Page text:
At the same time as I began working on de-extinction, I was invited to serve on a National Academy of Sciences, Engineering and Medicine committee about the use of gene drives, which are another technology for altering the shared environment, again with some potential conservation-oriented uses. So de-extinction seemed like maybe the proverbial camel’s nose under the tent. It might lead to other and even more significant ways of altering nature.
Platt: What do you hope readers will take away from reading these essays?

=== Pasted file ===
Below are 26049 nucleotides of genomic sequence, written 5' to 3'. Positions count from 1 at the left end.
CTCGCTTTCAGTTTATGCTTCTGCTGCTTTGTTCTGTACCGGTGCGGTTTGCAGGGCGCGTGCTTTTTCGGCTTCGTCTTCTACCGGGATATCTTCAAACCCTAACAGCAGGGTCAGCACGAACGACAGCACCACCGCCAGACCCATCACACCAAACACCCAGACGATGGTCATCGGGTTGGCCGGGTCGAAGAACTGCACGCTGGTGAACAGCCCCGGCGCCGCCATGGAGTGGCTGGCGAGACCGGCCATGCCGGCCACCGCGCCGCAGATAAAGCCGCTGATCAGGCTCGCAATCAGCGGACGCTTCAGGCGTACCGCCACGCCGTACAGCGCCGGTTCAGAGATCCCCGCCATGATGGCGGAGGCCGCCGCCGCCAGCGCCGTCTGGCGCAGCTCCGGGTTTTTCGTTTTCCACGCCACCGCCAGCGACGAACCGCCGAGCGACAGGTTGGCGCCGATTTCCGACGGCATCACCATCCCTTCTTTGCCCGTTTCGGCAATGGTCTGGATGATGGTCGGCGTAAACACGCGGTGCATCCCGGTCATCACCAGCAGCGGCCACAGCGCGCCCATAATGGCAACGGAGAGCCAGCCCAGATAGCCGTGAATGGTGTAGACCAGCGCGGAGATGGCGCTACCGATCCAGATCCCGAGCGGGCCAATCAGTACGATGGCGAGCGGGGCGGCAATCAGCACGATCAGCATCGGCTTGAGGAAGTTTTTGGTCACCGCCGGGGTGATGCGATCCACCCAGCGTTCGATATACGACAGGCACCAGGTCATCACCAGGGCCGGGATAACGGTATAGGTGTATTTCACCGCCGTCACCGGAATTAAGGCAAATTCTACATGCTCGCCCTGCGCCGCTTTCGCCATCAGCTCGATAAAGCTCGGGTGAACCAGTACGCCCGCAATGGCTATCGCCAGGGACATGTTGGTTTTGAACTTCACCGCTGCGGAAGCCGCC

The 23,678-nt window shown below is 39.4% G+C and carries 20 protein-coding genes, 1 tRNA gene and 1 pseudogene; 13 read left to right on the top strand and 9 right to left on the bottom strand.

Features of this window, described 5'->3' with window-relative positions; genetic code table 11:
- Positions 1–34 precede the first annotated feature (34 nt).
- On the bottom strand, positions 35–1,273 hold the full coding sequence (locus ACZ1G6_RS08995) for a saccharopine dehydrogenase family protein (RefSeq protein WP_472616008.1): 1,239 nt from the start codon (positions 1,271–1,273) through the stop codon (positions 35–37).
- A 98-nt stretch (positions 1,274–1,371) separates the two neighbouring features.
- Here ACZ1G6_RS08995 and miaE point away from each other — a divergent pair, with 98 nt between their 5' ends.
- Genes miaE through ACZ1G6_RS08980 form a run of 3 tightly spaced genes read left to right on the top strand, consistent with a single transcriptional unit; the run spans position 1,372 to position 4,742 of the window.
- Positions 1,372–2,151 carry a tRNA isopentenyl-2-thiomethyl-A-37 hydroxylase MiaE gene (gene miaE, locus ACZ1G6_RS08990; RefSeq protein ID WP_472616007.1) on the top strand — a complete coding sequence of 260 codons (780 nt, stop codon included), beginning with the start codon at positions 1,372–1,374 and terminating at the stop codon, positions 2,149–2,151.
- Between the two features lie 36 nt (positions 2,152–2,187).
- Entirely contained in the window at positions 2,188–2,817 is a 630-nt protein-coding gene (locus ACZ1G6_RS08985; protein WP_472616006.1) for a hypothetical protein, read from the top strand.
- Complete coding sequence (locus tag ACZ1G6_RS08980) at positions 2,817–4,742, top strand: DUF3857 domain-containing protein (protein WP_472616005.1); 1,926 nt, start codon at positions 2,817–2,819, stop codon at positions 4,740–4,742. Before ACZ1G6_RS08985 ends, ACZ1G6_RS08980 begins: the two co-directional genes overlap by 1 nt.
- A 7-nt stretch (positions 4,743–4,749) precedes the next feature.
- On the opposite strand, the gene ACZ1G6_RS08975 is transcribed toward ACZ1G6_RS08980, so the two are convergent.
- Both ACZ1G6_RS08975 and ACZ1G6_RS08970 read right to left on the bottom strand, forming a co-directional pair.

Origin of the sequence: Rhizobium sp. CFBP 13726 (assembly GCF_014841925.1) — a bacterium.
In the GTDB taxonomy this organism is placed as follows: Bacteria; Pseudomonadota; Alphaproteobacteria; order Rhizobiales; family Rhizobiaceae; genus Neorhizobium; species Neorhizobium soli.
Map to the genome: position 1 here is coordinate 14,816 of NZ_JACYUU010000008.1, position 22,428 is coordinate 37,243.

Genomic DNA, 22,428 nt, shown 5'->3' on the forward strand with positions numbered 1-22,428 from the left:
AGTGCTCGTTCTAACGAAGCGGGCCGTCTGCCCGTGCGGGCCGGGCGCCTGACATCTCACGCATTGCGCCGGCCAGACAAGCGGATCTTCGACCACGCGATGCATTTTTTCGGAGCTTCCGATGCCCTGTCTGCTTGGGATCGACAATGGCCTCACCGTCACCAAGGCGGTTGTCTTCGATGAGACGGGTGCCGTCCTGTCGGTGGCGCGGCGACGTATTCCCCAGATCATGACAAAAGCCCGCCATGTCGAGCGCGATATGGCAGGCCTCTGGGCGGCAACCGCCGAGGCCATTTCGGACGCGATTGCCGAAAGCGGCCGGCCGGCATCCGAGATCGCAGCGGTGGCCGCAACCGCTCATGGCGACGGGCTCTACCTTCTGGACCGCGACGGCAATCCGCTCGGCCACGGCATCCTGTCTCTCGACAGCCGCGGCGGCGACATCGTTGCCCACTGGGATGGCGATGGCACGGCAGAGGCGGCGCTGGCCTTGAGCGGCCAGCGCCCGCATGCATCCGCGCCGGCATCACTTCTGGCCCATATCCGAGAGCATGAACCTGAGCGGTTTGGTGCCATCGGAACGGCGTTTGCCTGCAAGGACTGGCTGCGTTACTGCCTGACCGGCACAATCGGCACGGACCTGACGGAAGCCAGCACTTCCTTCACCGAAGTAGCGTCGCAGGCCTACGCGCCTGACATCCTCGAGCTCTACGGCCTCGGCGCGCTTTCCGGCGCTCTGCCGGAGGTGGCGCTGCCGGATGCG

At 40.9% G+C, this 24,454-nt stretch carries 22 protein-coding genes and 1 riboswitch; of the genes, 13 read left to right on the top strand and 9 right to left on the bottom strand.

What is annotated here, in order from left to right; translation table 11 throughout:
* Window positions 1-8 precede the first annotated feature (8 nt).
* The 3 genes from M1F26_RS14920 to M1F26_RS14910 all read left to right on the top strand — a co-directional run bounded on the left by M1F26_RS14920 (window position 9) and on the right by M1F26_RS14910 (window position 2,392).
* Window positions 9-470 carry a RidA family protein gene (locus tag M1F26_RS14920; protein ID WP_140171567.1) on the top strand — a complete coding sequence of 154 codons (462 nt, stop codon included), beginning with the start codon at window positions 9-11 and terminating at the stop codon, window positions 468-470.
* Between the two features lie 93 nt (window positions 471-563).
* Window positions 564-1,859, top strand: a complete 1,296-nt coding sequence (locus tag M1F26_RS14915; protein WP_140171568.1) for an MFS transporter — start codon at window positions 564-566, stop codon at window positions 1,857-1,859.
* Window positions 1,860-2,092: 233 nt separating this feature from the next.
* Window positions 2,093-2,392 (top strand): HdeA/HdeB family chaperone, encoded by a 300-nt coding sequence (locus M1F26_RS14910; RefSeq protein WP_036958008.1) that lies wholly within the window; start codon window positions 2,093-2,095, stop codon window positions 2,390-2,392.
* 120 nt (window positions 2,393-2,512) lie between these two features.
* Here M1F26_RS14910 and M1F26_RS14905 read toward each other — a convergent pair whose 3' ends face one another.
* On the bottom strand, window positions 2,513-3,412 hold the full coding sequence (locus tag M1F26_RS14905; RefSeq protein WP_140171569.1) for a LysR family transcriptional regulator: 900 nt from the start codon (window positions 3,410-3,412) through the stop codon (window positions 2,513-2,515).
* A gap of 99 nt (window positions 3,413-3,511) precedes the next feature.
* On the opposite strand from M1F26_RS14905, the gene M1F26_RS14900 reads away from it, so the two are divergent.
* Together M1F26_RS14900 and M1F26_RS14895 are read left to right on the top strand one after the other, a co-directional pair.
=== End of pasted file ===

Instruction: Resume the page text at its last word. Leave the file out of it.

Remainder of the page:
Kaebnick: First off, de-extinction is no solution for the extinction crisis. It is too hard to do, and most of the few “successes” would be so limited that they wouldn’t deserve the term “de-extinction.” If you were trying for a wooly mammoth, all you’d be likely to get is a hairy, cold-tolerant Asian elephant. Even if you got something genetically almost identical to a mammoth, it would still have such a different set of relationships to its environment and to other species that it wouldn’t really be a mammoth. (Curt Meine emphasizes this point in his essay.) And just as a conceptual matter, a species is not something that can be “brought back” or “resurrected,” as some proponents like to say. A species is a lineage of organisms, and once that lineage ends, the species is gone. Period. Even if we created something totally identical to the original mammoth, it would be a human creation, not a “resurrection” of the extinct species.